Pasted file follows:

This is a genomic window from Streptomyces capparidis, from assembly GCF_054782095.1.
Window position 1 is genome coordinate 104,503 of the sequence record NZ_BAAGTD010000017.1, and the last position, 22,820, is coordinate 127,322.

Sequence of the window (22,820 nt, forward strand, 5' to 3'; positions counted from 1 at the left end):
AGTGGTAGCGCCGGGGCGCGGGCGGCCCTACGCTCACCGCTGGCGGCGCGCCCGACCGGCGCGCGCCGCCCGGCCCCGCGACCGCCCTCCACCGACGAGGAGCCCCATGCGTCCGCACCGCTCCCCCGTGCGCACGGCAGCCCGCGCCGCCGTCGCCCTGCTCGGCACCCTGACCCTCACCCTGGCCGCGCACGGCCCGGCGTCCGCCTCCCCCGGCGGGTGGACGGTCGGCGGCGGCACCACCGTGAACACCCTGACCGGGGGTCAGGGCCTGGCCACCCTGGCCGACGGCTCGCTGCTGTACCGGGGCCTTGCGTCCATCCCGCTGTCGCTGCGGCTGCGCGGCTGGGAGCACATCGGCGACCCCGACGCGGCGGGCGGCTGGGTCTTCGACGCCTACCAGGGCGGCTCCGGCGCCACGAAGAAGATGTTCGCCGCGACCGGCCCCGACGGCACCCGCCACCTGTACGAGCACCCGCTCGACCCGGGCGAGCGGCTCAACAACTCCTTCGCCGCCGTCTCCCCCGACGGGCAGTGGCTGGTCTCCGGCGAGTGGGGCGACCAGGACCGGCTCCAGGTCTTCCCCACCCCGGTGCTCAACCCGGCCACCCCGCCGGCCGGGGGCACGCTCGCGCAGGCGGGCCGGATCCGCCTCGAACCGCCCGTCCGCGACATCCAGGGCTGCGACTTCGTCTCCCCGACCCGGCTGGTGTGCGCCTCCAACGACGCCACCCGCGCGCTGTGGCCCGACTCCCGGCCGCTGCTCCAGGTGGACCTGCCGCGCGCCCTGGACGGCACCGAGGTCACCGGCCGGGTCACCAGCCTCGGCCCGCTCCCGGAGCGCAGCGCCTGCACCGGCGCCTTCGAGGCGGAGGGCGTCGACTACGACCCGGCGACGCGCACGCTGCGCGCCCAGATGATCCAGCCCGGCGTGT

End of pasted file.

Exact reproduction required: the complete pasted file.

This is a genomic window from Streptomyces capparidis, from assembly GCF_054782095.1.
Window position 1 is genome coordinate 104,503 of the sequence record NZ_BAAGTD010000017.1, and the last position, 22,820, is coordinate 127,322.

Sequence of the window (22,820 nt, forward strand, 5' to 3'; positions counted from 1 at the left end):
AGTGGTAGCGCCGGGGCGCGGGCGGCCCTACGCTCACCGCTGGCGGCGCGCCCGACCGGCGCGCGCCGCCCGGCCCCGCGACCGCCCTCCACCGACGAGGAGCCCCATGCGTCCGCACCGCTCCCCCGTGCGCACGGCAGCCCGCGCCGCCGTCGCCCTGCTCGGCACCCTGACCCTCACCCTGGCCGCGCACGGCCCGGCGTCCGCCTCCCCCGGCGGGTGGACGGTCGGCGGCGGCACCACCGTGAACACCCTGACCGGGGGTCAGGGCCTGGCCACCCTGGCCGACGGCTCGCTGCTGTACCGGGGCCTTGCGTCCATCCCGCTGTCGCTGCGGCTGCGCGGCTGGGAGCACATCGGCGACCCCGACGCGGCGGGCGGCTGGGTCTTCGACGCCTACCAGGGCGGCTCCGGCGCCACGAAGAAGATGTTCGCCGCGACCGGCCCCGACGGCACCCGCCACCTGTACGAGCACCCGCTCGACCCGGGCGAGCGGCTCAACAACTCCTTCGCCGCCGTCTCCCCCGACGGGCAGTGGCTGGTCTCCGGCGAGTGGGGCGACCAGGACCGGCTCCAGGTCTTCCCCACCCCGGTGCTCAACCCGGCCACCCCGCCGGCCGGGGGCACGCTCGCGCAGGCGGGCCGGATCCGCCTCGAACCGCCCGTCCGCGACATCCAGGGCTGCGACTTCGTCTCCCCGACCCGGCTGGTGTGCGCCTCCAACGACGCCACCCGCGCGCTGTGGCCCGACTCCCGGCCGCTGCTCCAGGTGGACCTGCCGCGCGCCCTGGACGGCACCGAGGTCACCGGCCGGGTCACCAGCCTCGGCCCGCTCCCGGAGCGCAGCGCCTGCACCGGCGCCTTCGAGGCGGAGGGCGTCGACTACGACCCGGCGACGCGCACGCTGCGCGCCCAGATGATCCAGCCCGGCGTGT